South Yorkshire Time, July 16, 1937
To celebrate their 60th Anniversary the “Times” did potted histories of the Dearne Valley Village. These are extracts from the Conisborough and Denaby ones.
Other Industries Outside Mining
Other industries outside mining there were, but none employed large numbers. The brickworks were operated by Mr Thomas Henry Simpson, who lived successively in the house now in the possession of Dr McClure, then in the house occupying the site of Mr George Kilner’s house, and lastly in the Priory, now used as a convalescent home. Mister. T. H. Simpson was associated in the management of the brickworks with his nephew, mister. Arthur Simpson, and on the latter’s marriage, Rock House was built for him by his uncle. Later Rock House was acquired by mister. G. Nicholson, who died there.
Lime quarries and burning gave employment to a few; and wood turning was carried on by Mr. Robert Wilson at the mill to the south of the castle, power being derived from Conisborough brook. Similar works were operated at Burke by mister. Thomas Booth, with power obtained from the Don.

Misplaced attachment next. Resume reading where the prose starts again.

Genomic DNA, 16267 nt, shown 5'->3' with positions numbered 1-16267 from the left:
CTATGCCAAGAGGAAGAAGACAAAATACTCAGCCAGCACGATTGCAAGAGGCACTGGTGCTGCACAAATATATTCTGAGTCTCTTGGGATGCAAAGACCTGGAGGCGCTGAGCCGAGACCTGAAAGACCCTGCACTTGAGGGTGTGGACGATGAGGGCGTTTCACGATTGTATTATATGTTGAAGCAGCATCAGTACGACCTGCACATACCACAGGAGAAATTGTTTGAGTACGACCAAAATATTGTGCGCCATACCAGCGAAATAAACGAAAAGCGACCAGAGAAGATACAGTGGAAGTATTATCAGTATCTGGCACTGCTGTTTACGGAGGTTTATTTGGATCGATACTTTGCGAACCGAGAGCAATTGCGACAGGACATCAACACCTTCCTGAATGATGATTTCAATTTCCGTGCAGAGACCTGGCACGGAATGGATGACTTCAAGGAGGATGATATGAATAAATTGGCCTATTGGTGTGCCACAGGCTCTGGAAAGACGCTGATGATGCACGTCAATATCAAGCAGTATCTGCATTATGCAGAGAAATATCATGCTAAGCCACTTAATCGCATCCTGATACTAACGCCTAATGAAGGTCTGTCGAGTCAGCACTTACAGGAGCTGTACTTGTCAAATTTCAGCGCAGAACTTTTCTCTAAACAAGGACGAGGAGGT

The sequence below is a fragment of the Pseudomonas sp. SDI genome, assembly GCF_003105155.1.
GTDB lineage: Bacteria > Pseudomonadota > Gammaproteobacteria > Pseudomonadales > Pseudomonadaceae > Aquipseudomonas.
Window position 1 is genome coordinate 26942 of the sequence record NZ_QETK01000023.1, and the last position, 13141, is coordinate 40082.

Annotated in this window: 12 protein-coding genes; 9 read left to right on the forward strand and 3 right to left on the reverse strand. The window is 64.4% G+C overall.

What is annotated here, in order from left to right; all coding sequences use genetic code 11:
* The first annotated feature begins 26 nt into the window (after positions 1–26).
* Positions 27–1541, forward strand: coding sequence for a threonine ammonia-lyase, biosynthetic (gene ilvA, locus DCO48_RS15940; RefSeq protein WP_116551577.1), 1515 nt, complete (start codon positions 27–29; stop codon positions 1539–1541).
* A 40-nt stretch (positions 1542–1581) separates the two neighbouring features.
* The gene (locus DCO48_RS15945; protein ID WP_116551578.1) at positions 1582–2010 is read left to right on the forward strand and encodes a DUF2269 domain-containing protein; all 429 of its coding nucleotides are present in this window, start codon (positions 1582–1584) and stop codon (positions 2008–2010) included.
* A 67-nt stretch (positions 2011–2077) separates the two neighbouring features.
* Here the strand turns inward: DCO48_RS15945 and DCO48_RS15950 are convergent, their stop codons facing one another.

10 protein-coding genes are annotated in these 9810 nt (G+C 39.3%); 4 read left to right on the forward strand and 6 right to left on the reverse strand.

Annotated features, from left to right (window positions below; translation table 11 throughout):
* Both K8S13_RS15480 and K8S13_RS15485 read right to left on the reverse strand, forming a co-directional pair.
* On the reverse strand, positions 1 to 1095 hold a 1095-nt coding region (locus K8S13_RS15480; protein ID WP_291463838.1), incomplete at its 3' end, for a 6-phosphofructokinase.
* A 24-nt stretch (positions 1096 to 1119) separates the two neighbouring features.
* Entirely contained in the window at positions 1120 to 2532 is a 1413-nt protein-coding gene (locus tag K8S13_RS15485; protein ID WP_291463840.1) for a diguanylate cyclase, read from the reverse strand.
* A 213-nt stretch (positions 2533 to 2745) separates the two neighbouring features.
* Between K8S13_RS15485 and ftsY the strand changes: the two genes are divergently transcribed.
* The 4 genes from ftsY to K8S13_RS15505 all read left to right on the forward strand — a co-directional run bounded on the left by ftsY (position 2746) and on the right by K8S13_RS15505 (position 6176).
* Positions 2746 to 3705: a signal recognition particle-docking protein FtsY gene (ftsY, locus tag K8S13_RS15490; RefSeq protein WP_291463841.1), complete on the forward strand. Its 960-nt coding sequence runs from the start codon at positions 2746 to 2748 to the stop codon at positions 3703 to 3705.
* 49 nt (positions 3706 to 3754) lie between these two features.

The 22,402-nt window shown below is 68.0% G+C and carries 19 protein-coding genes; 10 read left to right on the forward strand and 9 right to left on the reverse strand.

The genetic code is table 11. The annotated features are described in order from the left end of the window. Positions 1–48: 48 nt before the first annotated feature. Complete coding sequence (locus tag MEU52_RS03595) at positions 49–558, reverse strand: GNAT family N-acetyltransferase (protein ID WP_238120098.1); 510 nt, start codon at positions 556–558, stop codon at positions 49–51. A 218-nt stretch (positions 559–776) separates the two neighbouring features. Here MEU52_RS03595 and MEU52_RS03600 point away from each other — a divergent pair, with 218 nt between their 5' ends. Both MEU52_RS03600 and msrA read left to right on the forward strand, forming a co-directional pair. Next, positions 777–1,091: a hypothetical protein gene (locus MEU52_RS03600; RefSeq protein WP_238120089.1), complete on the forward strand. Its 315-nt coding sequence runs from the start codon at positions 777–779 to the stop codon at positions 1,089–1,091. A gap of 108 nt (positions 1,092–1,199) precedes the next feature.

Close at hand were the sickle works, then run by mister. George Booth, whose products were sent pretty well all over the globe. All these minor industries were quite modest concerns, but together they were no means insignificant in promoting the welfare of the village.
Rather more important than the places just mentioned was a foundry of Messrs Baker and Burnet, which stood on a site between the river Don and Low road. However, eventually this partnership was dissolved. Mr Burnett went East to set up wagon repair works at Doncaster Mr Baker took the opposite direction and established in Rotherham the firm of John Baker and sons.
Where the fat refining works of Messrs Braim and Cooper are at work now, 60 years ago Messrs Nicholson brothers carried on a successful brewery, at which the excellent water of the Holywell Spring was converted into mild and bitter stout. Later, the firm amalgamated with the Wath firm of Whitworth and brewing at Conisborough ceased.